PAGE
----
Balint's Syndrome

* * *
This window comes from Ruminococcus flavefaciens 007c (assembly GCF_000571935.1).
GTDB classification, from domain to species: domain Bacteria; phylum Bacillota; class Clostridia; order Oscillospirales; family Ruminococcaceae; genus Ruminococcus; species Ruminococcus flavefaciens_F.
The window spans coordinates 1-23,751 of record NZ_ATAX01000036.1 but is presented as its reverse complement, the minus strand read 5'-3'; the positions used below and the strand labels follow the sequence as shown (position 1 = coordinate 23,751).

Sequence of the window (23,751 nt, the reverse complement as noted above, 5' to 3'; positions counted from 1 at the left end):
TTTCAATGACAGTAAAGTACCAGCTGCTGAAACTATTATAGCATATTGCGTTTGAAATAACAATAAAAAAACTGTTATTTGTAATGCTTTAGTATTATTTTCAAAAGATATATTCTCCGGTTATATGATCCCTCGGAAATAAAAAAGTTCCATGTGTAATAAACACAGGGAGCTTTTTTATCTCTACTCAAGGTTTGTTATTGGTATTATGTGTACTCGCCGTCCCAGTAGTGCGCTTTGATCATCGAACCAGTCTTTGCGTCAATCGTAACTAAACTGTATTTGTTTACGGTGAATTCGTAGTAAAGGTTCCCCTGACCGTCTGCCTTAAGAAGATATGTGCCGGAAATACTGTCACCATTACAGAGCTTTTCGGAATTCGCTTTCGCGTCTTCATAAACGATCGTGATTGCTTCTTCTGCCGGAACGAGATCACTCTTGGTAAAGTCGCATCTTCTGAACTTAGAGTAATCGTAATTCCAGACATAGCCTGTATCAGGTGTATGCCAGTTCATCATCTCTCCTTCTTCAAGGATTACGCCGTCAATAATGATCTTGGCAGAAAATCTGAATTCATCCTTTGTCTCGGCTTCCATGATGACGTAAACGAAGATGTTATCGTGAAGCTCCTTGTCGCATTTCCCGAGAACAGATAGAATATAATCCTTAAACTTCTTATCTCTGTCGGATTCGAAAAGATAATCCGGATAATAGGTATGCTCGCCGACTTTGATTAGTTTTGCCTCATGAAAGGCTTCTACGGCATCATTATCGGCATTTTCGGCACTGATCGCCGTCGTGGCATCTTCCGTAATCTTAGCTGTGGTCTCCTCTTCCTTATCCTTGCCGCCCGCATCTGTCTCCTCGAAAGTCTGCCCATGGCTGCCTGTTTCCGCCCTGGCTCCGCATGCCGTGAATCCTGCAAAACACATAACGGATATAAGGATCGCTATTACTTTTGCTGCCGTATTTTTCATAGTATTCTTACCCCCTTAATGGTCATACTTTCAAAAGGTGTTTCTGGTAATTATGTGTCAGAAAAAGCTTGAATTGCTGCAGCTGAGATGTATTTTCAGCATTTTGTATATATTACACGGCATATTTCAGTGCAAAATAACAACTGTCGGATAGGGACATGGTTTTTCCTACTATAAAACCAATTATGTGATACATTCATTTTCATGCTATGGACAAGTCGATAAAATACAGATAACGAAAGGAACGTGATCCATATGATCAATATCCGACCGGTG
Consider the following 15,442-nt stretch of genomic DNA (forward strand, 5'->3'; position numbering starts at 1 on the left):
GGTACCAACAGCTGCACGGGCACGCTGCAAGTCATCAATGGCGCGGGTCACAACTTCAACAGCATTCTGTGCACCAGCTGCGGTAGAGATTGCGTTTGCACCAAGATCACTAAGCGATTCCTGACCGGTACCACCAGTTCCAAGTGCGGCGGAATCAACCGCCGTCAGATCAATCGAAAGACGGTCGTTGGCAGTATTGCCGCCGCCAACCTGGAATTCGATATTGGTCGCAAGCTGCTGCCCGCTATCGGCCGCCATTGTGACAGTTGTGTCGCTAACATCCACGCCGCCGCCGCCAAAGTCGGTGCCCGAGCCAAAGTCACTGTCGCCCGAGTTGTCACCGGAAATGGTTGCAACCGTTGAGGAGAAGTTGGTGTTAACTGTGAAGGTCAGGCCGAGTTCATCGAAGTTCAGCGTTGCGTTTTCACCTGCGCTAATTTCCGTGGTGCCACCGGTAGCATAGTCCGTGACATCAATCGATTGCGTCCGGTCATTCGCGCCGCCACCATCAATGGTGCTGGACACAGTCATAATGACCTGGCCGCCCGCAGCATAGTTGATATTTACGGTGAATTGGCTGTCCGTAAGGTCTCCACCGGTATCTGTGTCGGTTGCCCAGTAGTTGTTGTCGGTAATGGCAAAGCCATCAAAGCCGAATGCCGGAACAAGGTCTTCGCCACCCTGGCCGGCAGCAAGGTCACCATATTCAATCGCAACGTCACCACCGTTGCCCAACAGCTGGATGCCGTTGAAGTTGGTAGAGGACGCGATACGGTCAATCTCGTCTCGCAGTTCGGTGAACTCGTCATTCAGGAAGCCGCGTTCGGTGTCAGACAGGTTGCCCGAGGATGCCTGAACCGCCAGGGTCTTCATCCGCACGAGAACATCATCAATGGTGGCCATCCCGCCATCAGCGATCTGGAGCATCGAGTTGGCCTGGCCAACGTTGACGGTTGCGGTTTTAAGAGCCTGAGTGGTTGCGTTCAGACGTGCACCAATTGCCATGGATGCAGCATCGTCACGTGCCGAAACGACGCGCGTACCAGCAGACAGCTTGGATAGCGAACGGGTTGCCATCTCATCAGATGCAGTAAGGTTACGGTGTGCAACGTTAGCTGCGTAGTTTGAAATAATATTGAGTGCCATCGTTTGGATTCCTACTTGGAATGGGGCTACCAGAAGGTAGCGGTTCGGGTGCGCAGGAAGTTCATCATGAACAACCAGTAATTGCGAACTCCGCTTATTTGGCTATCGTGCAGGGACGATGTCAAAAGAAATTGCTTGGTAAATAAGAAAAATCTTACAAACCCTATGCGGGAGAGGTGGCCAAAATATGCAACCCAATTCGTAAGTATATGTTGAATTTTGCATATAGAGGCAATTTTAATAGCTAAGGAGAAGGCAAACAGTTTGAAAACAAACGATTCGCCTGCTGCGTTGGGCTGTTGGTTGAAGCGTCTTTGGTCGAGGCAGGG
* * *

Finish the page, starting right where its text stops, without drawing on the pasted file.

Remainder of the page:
Balint’s syndrome is a neurological condition which is characterized by three visual difficulties: unable to voluntarily focus one’s eyes on an object (oculomotor apraxia), inability to accurately touch or reach something which is being looked at (optic ataxia), and inability to perceive an entire image. This rare impairment was named after Rezső Bálint, a Hungarian neurologist and psychiatrist who first specified the syndrome in 1909. The most usual cause is damage on the brain areas responsible for vision and tactile functions (parieto-occipital lobes) due to brain trauma, Alzheimer’s disease, stroke, or brain tumor.

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